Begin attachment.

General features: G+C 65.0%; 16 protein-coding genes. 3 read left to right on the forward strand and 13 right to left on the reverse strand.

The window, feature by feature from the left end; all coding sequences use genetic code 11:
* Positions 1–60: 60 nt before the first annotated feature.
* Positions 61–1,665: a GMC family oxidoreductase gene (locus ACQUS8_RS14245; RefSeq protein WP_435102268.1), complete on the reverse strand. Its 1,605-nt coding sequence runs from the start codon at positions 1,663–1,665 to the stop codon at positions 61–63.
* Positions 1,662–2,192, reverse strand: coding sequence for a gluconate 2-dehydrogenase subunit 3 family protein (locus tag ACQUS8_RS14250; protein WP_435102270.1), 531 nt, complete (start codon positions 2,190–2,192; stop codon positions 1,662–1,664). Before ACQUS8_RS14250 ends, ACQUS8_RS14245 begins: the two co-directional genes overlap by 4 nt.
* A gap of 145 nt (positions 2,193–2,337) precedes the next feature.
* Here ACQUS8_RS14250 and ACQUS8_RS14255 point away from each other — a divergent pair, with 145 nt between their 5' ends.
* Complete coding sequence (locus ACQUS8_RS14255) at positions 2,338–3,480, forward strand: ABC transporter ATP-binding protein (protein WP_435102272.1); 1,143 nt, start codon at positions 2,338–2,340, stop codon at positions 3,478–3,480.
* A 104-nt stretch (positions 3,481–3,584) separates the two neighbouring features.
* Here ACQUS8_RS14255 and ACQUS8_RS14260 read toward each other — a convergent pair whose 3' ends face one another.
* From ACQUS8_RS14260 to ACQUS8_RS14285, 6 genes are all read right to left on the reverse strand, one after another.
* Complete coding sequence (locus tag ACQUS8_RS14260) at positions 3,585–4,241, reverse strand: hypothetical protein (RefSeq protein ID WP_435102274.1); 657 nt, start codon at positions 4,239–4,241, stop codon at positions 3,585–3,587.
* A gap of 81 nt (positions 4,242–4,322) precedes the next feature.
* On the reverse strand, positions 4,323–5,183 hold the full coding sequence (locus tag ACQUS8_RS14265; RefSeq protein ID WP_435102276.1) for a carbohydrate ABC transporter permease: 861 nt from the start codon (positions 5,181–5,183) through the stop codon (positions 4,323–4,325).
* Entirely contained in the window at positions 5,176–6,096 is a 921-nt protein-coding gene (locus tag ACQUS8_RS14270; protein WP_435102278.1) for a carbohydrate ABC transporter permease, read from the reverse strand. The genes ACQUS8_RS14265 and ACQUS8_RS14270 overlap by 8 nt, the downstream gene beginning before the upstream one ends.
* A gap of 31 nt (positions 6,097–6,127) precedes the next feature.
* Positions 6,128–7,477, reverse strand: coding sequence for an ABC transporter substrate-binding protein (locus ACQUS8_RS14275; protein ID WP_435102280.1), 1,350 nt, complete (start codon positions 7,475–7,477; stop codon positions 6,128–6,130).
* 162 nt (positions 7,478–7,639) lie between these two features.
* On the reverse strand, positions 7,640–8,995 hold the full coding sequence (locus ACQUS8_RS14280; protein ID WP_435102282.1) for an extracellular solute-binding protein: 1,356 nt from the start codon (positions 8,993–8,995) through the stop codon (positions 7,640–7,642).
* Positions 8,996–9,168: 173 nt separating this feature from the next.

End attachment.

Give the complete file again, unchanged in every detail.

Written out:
General features: G+C 65.0%; 16 protein-coding genes. 3 read left to right on the forward strand and 13 right to left on the reverse strand.

The window, feature by feature from the left end; all coding sequences use genetic code 11:
* Positions 1–60: 60 nt before the first annotated feature.
* Positions 61–1,665: a GMC family oxidoreductase gene (locus ACQUS8_RS14245; RefSeq protein WP_435102268.1), complete on the reverse strand. Its 1,605-nt coding sequence runs from the start codon at positions 1,663–1,665 to the stop codon at positions 61–63.
* Positions 1,662–2,192, reverse strand: coding sequence for a gluconate 2-dehydrogenase subunit 3 family protein (locus tag ACQUS8_RS14250; protein WP_435102270.1), 531 nt, complete (start codon positions 2,190–2,192; stop codon positions 1,662–1,664). Before ACQUS8_RS14250 ends, ACQUS8_RS14245 begins: the two co-directional genes overlap by 4 nt.
* A gap of 145 nt (positions 2,193–2,337) precedes the next feature.
* Here ACQUS8_RS14250 and ACQUS8_RS14255 point away from each other — a divergent pair, with 145 nt between their 5' ends.
* Complete coding sequence (locus ACQUS8_RS14255) at positions 2,338–3,480, forward strand: ABC transporter ATP-binding protein (protein WP_435102272.1); 1,143 nt, start codon at positions 2,338–2,340, stop codon at positions 3,478–3,480.
* A 104-nt stretch (positions 3,481–3,584) separates the two neighbouring features.
* Here ACQUS8_RS14255 and ACQUS8_RS14260 read toward each other — a convergent pair whose 3' ends face one another.
* From ACQUS8_RS14260 to ACQUS8_RS14285, 6 genes are all read right to left on the reverse strand, one after another.
* Complete coding sequence (locus tag ACQUS8_RS14260) at positions 3,585–4,241, reverse strand: hypothetical protein (RefSeq protein ID WP_435102274.1); 657 nt, start codon at positions 4,239–4,241, stop codon at positions 3,585–3,587.
* A gap of 81 nt (positions 4,242–4,322) precedes the next feature.
* On the reverse strand, positions 4,323–5,183 hold the full coding sequence (locus tag ACQUS8_RS14265; RefSeq protein ID WP_435102276.1) for a carbohydrate ABC transporter permease: 861 nt from the start codon (positions 5,181–5,183) through the stop codon (positions 4,323–4,325).
* Entirely contained in the window at positions 5,176–6,096 is a 921-nt protein-coding gene (locus tag ACQUS8_RS14270; protein WP_435102278.1) for a carbohydrate ABC transporter permease, read from the reverse strand. The genes ACQUS8_RS14265 and ACQUS8_RS14270 overlap by 8 nt, the downstream gene beginning before the upstream one ends.
* A gap of 31 nt (positions 6,097–6,127) precedes the next feature.
* Positions 6,128–7,477, reverse strand: coding sequence for an ABC transporter substrate-binding protein (locus ACQUS8_RS14275; protein ID WP_435102280.1), 1,350 nt, complete (start codon positions 7,475–7,477; stop codon positions 6,128–6,130).
* 162 nt (positions 7,478–7,639) lie between these two features.
* On the reverse strand, positions 7,640–8,995 hold the full coding sequence (locus ACQUS8_RS14280; protein ID WP_435102282.1) for an extracellular solute-binding protein: 1,356 nt from the start codon (positions 8,993–8,995) through the stop codon (positions 7,640–7,642).
* Positions 8,996–9,168: 173 nt separating this feature from the next.